'91 abortion case illustrates Alito's legal thinking


WASHINGTON -- Judge Samuel A. Alito Jr. played a bit role in the biggest abortion case to come before the Supreme Court since the Roe v. Wade ruling of 1973.

Now, his lone dissent in that 1991 case is a big reason that conservatives are so enthusiastic - and liberals so troubled - about his nomination to the Supreme Court.

At issue was whether a state could force a married woman to notify her husband before obtaining an abortion. The Pennsylvania Legislature enacted such a regulation in 1989, saying that a man has a legitimate interest in the fate of his unborn child.

Alito voted to uphold it as a judge on the 3rd Circuit Court of Appeals in Philadelphia. He argued this rule did not put an "undue burden" on women, based on his reading of a standard set by Justice Sandra Day O'Connor in cases that tested whether teenage girls must notify their parents before getting an abortion.

When the case reached the Supreme Court, O'Connor and the court majority rejected Alito's view and characterized the "spousal notification" rule as an insult to married women.

"Women do not lose their constitutionally protected liberty when they marry," the court said in an opinion written in part by O'Connor.

Yesterday, President Bush nominated Alito to fill the seat of the retiring O'Connor, and some women's rights advocates said his opinion in the case of Planned Parenthood v. Casey is likely to be Exhibit A in their challenge to his confirmation.

"This really sends a major signal about his mind-set and about how he is different from Justice O'Connor," said Marcia Greenberger, co-president of the National Women's Law Center.

His defenders said Alito simply tried to follow the law as he understood it.

The Casey case is Alito's only major opinion in an abortion case during his 15 years as an appellate judge. In two other cases, however, he joined his colleagues in decisions that struck down state efforts to limit abortion.

In 1995, Alito joined a 3-0 ruling that made it easier for poor women who were victims of rape or incest to obtain an abortion paid for with federal funds. Federal law generally forbids paying for abortions, except when the woman's life is in danger or in cases of rape or incest.

Pennsylvania had tried to block funding for such abortions if the sex crimes were not reported to police. The U.S. appeals court, including Alito, said state officials could not add this extra requirement to the federal rules.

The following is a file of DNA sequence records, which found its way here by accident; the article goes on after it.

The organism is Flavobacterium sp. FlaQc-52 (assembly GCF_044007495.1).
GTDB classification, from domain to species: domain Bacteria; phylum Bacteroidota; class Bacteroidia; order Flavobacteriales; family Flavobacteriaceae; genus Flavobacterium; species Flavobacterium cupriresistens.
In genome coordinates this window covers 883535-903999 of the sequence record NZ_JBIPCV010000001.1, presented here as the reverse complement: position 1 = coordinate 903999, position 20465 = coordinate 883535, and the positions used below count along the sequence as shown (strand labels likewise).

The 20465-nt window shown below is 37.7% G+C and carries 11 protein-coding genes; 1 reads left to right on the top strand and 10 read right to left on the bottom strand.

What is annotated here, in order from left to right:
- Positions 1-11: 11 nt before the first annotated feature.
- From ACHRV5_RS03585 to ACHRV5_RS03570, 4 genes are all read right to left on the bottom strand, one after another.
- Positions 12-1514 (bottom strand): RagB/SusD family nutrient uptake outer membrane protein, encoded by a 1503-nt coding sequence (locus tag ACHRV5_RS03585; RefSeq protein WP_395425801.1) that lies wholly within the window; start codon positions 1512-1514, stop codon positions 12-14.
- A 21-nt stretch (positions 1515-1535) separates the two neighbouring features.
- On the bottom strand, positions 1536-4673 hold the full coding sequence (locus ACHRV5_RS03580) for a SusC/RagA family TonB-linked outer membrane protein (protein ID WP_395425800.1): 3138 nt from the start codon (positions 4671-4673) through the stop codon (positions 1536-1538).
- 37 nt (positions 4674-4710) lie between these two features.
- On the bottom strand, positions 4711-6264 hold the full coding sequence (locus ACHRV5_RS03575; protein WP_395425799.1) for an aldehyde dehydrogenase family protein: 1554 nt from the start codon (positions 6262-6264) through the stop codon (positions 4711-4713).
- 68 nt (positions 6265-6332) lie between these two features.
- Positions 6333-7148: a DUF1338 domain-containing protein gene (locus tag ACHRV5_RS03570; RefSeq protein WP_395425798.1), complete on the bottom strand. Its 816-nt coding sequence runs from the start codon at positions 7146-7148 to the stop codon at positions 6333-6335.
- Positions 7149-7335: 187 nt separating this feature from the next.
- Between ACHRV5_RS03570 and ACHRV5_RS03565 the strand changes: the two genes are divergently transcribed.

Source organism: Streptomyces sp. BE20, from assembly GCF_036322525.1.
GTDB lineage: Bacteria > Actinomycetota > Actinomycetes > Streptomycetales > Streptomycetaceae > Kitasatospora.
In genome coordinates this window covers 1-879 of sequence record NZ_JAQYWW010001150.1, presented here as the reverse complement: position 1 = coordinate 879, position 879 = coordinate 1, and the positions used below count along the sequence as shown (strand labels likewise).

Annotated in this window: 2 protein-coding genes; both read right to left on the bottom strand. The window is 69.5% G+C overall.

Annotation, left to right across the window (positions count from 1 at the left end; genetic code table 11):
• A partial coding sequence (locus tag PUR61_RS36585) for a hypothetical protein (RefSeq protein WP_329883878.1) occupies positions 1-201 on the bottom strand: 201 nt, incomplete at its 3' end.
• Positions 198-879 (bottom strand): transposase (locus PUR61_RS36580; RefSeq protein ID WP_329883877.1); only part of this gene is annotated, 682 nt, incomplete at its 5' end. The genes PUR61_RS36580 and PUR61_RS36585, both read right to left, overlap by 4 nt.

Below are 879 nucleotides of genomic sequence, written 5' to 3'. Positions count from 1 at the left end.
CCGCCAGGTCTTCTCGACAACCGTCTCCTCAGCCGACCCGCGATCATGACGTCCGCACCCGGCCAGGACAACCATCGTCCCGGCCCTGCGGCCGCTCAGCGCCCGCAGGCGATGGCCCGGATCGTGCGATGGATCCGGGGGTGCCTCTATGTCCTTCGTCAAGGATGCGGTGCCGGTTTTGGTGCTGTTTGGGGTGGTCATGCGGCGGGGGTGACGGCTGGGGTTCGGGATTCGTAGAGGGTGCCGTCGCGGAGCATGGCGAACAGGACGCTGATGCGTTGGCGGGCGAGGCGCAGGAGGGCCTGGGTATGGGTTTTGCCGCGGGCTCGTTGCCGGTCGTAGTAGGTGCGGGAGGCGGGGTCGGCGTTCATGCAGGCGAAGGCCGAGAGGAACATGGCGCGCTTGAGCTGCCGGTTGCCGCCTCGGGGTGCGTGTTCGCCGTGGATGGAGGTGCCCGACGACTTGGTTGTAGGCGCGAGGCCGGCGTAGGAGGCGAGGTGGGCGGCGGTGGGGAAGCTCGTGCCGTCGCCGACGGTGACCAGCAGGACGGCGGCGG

And five years ago, Alito joined a 3-0 ruling that struck down New Jersey's ban on certain late-term abortions. In a concurring opinion, Alito said the law was clear and judges had to follow a Supreme Court decision that had struck down a nearly identical Nebraska law a few months earlier.

But when Casey came before Alito's court in 1991, the law on abortion was anything but clear, and the Supreme Court appeared poised to overturn Roe v. Wade.

The close divide was apparent in 1989 when the high court took up a Missouri abortion case. Four conservative justices favored overturning the right to legal abortion. Four liberals voted to uphold the right and to strike down regulations adopted by the Missouri Legislature.

O'Connor set a middle course. She said states could regulate abortion as long as they did not put an "undue burden" on a woman's decision to end a pregnancy. She voted to uphold regulations that required doctors to wait 24 hours after a pregnant woman asked to have an abortion. She also upheld rules that required teenage girls to notify a parent before seeking an abortion.

Encouraged by the high court's shift in 1989, several states, including Pennsylvania, moved to adopt stricter regulations of abortion. One new rule said doctors in Pennsylvania could not perform an abortion for a married woman until she had a "signed statement" saying she had notified her spouse.

The Legislature said that rule promoted the state's "interest in the integrity of the marital relationship." There were exceptions for when a woman said her spouse was not the father; when the spouse could not be located; when the pregnancy resulted from a sexual assault that was reported to the police; or when the woman said telling her spouse would be "likely to result in the infliction of bodily injury."

Before the law could go into effect, the Planned Parenthood Federation challenged it as unconstitutional and a violation of the right to abortion.

A three-judge panel on Alito's court in Philadelphia upheld most of Pennsylvania's law because, the court said, it did not put an undue burden on women or their doctors. The panel split on the spousal notice rule, with two judges voting to overturn it.

Alito dissented on that point. He said the court should not decide whether the state's "approach represents sound public policy." Rather, the question was whether this amounted to an "undue burden" on women. He noted that O'Connor had defined this to mean an "absolute obstacle or a severe limitation" on a woman seeking an abortion.

Judged by that standard, the state's law was constitutional, Alito said. "The Pennsylvania legislature could have rationally believed that ... discussion prior to the abortion" between a wife and her husband might prompt her to rethink her plans to obtain an abortion, he said. "We have no authority to overrule that legislative judgment even if we deem it unwise or worse," he concluded.

The case was appealed to the Supreme Court, which issued a 5-4 opinion that pledged to uphold the right to abortion.

The court's opinion also upheld the 3rd Circuit's ruling and threw out the spousal notice rule. O'Connor made it clear that she found the Pennsylvania ruling offensive to women.

David G. Savage writes for the Los Angeles Times.

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